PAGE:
Building your local fanbase is an important step towards securing your place in the music scene and earning the recognition you deserve. But many artists struggle with how to go about making this happen, especially in these early stages of their career. In this article, we’ll explore 5 Ways to Build Your Local Fanbase as an Artist and ensure that your hard work pays off!
1) Connect with Venues, Businesses and Community Groups
Venues, small businesses and community groups are always looking for talented local musicians to perform at their venues, offer a performance during their events or set up a promotional gig in one of their locations.
A simple email or Facebook message is all it takes. In your message, be sure to include any links to your music (including live performance videos on YouTube) and/or press coverage you may have gotten. Also, don’t forget to tell them when you’re available. If they like what they hear, they might just book you!
2) Perform at Events
If you’re trying to make a name for yourself in music, perform at local events, like talent shows and open mic nights. Even if you’re not competing in a contest, sharing your art with others is a great way to gain exposure—and more fans. And even if you don’t win, it’s good practice!
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Once you get better at performing live, try playing gigs in front of larger crowds. You can also play cover songs on YouTube or Spotify to grow your fanbase online. It might take some time before people start recognizing you on sight, but once they do…they won’t forget! When building your local fan base you want to keep in mind that there are many different types of venues that will be beneficial for different things.
Some venues are better suited for giving out free promotional items such as stickers or t-shirts while other venues are better suited for selling merchandise such as CDs and vinyl records.
3) Offer Free Services
Whether you’re a writer, musician, or other artist, offer free services in exchange for contacts. Offer help with writing resumes, building websites or hosting events—the more you do for people without asking for anything in return, the more likely they are to spread word of your work when it comes time for you to launch your product.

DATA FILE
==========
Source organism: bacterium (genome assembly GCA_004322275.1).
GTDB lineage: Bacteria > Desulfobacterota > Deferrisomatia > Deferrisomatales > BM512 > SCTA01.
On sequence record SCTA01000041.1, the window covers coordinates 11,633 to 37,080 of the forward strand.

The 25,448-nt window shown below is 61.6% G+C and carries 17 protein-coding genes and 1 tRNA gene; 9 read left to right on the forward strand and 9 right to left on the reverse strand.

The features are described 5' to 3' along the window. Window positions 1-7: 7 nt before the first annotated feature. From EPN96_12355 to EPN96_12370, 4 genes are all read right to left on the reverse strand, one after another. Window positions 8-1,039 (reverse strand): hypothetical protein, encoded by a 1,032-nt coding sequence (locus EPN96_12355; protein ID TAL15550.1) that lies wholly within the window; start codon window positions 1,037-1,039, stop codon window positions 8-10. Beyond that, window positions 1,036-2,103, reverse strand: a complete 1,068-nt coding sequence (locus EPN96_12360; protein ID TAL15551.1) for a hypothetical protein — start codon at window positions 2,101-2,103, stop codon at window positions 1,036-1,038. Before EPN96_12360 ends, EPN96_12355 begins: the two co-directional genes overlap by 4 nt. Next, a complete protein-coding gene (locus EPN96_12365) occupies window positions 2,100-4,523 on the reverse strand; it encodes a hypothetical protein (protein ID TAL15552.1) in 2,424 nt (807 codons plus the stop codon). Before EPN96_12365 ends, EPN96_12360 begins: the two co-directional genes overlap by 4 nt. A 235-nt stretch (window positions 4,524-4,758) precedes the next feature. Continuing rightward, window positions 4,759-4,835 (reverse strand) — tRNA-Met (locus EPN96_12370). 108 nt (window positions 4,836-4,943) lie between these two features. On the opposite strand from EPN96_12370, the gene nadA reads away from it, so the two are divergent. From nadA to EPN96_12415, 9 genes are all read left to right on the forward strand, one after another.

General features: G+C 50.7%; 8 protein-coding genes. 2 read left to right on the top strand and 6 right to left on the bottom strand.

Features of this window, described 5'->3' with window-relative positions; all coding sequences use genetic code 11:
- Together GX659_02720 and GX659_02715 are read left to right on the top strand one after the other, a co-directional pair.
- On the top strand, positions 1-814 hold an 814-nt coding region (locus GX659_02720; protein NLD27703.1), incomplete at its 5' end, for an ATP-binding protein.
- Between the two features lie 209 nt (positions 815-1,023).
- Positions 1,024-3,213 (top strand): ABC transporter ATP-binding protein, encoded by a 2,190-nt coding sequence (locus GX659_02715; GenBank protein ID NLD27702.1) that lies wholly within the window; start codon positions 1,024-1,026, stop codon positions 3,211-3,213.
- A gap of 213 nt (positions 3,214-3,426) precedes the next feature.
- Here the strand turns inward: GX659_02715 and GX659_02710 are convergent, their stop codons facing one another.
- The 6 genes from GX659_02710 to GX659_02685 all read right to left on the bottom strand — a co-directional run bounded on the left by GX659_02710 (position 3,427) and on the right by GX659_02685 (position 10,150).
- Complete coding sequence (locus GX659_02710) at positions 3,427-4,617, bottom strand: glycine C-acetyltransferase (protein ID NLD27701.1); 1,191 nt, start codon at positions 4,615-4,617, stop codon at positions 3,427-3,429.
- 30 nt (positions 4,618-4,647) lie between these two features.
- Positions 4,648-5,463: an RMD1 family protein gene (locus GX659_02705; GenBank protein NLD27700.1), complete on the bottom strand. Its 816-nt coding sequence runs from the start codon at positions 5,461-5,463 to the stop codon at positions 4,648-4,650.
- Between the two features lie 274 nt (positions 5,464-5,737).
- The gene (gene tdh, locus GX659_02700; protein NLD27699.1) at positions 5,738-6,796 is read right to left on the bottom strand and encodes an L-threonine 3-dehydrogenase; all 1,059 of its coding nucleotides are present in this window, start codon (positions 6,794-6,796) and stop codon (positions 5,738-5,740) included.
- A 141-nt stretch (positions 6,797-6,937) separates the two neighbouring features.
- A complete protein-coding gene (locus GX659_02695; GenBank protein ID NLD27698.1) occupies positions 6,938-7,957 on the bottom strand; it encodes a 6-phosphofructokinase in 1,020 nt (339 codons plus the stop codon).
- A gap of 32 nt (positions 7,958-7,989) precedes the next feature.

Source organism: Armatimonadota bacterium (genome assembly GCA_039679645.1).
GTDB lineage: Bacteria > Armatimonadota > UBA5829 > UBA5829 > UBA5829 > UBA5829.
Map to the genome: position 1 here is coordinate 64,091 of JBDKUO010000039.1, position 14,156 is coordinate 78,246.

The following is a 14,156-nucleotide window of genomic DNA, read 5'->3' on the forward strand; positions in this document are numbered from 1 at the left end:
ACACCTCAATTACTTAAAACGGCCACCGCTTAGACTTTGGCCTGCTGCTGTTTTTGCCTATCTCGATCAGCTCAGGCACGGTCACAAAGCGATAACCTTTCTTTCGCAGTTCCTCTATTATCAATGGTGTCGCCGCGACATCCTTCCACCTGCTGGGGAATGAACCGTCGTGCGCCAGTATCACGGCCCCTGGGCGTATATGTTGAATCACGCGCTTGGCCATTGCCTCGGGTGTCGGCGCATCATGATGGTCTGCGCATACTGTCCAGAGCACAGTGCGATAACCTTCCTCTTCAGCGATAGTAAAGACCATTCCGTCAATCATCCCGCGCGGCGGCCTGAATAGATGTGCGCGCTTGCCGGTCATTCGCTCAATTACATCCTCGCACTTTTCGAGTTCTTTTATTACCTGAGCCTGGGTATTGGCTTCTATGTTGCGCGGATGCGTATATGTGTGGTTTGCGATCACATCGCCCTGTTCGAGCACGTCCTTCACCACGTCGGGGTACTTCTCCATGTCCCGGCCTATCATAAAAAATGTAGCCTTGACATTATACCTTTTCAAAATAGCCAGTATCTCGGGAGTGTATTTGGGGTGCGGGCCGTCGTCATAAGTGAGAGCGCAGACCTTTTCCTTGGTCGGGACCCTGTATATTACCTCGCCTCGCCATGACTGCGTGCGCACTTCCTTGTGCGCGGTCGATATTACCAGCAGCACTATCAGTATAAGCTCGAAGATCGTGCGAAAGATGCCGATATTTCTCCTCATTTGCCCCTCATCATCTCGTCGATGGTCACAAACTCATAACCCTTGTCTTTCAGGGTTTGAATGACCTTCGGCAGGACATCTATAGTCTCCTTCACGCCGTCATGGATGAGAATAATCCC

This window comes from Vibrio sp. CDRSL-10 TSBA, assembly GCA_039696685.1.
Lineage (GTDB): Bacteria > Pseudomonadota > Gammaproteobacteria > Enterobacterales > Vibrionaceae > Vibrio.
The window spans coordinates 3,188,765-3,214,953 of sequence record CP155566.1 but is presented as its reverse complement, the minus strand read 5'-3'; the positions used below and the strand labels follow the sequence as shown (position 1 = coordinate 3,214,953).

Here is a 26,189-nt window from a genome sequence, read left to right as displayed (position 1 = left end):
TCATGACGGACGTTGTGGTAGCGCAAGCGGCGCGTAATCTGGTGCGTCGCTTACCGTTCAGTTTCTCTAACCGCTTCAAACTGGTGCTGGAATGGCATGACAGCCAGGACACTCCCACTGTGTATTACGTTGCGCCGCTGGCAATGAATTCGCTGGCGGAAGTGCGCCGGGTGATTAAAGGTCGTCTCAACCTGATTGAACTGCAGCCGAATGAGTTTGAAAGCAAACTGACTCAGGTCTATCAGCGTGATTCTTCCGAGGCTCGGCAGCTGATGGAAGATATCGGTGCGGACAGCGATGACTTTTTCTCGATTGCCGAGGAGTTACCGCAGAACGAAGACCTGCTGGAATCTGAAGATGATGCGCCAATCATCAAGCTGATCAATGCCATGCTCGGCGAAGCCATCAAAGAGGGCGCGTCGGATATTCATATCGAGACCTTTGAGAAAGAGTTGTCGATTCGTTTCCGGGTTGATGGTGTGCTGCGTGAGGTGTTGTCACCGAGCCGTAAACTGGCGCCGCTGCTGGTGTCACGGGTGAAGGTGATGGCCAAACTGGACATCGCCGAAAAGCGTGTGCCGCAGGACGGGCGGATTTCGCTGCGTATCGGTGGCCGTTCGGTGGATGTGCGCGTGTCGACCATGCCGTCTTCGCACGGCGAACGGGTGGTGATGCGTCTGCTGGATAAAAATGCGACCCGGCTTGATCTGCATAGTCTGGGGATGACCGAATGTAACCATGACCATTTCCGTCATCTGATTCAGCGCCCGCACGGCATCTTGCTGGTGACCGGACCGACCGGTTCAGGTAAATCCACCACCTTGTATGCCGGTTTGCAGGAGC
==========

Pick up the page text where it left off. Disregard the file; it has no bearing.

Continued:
If possible, offer free work at a place where many artists will be able to hear about your offers. For example, if you’re a singer looking to get gigs, perform at open mic nights and put up flyers advertising your services.
You might not land any paying gigs right away, but putting yourself out there is one of the best ways to build connections and a local fanbase. And who knows? You might just make some new friends along the way.
4) Attend Open Mics
Open mics are a great way to network with fellow musicians and start building your fan base. Getting your name out there is one of the most important things when you’re starting out, and attending open mics can help you build that initial foundation.
Plus, it’s also a good chance for you to test out new material and get feedback from other musicians. If you really want to make it in music, then practicing and performing should be your top priorities—and attending open mics will help ensure that happens. You don’t need to go every week, but going at least once a month can keep you on track.
If possible, attend different open mics in different areas of town; not only will it help expose you to more people, but doing so can help grow your fanbase locally rather than just regionally or even nationally.
Most cities have plenty of opportunities for local artists looking to get their names out there.
5) Attend Music Festivals
Music festivals aren’t just fun, they’re also a great way to network with fellow artists. Whether you play one of these festivals or not, it’s important to start getting out there and meeting people who can be instrumental in making your music career a success. Who knows, someone might even ask you if you want to open for them someday! It never hurts to meet new people who are interested in what you do.
Make sure that when you attend a festival, you wear clothing that represents your brand. Don’t forget call cards and other self information materials! You never know when someone will take notice of what you do—and how much potential exposure could come from that encounter.
If possible, make connections with promoters at each festival so that when their next event rolls around, they’ll think of including your name on their list of performers.
Successful artists take a thoughtful approach to their careers. Without a smart strategy, you’ll be left behind by musicians who are willing to put in work and learn from their mistakes.
This is where I leave you, dear musician. The ball is in your court now—all that’s left for me to do is wish you luck! Good luck! (How To Be A Successful Musician: 5 Ways to Build Your Local Fanbase as an Artist)